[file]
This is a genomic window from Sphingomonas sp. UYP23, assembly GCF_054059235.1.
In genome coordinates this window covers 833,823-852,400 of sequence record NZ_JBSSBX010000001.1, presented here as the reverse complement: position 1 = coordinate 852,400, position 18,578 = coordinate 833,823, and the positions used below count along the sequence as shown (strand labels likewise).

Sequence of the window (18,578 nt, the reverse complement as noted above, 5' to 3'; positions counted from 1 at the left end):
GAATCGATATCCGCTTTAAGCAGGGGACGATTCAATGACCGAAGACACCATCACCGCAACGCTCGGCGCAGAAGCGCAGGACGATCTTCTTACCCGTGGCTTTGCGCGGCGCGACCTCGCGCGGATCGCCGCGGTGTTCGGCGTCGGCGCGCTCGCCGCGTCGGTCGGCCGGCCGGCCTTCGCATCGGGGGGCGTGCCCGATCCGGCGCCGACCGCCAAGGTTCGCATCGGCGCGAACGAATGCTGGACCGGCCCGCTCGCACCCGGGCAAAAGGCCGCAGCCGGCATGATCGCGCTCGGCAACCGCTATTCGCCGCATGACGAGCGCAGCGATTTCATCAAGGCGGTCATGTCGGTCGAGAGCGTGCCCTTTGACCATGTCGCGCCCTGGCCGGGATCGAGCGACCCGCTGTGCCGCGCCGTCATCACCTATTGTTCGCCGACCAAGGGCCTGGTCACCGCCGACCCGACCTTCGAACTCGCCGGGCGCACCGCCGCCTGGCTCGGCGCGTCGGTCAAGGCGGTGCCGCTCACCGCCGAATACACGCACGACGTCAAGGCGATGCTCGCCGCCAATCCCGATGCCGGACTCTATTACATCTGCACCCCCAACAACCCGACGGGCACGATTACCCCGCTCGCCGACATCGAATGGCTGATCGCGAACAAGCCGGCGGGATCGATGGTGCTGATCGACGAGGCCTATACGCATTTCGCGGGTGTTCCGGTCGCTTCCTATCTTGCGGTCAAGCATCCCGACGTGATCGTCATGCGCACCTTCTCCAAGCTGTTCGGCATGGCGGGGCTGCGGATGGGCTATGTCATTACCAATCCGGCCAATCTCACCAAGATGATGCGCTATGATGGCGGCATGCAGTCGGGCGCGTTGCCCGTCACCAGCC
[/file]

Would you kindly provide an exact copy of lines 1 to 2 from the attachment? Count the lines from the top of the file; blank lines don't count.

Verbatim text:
This is a genomic window from Sphingomonas sp. UYP23, assembly GCF_054059235.1.
In genome coordinates this window covers 833,823-852,400 of sequence record NZ_JBSSBX010000001.1, presented here as the reverse complement: position 1 = coordinate 852,400, position 18,578 = coordinate 833,823, and the positions used below count along the sequence as shown (strand labels likewise).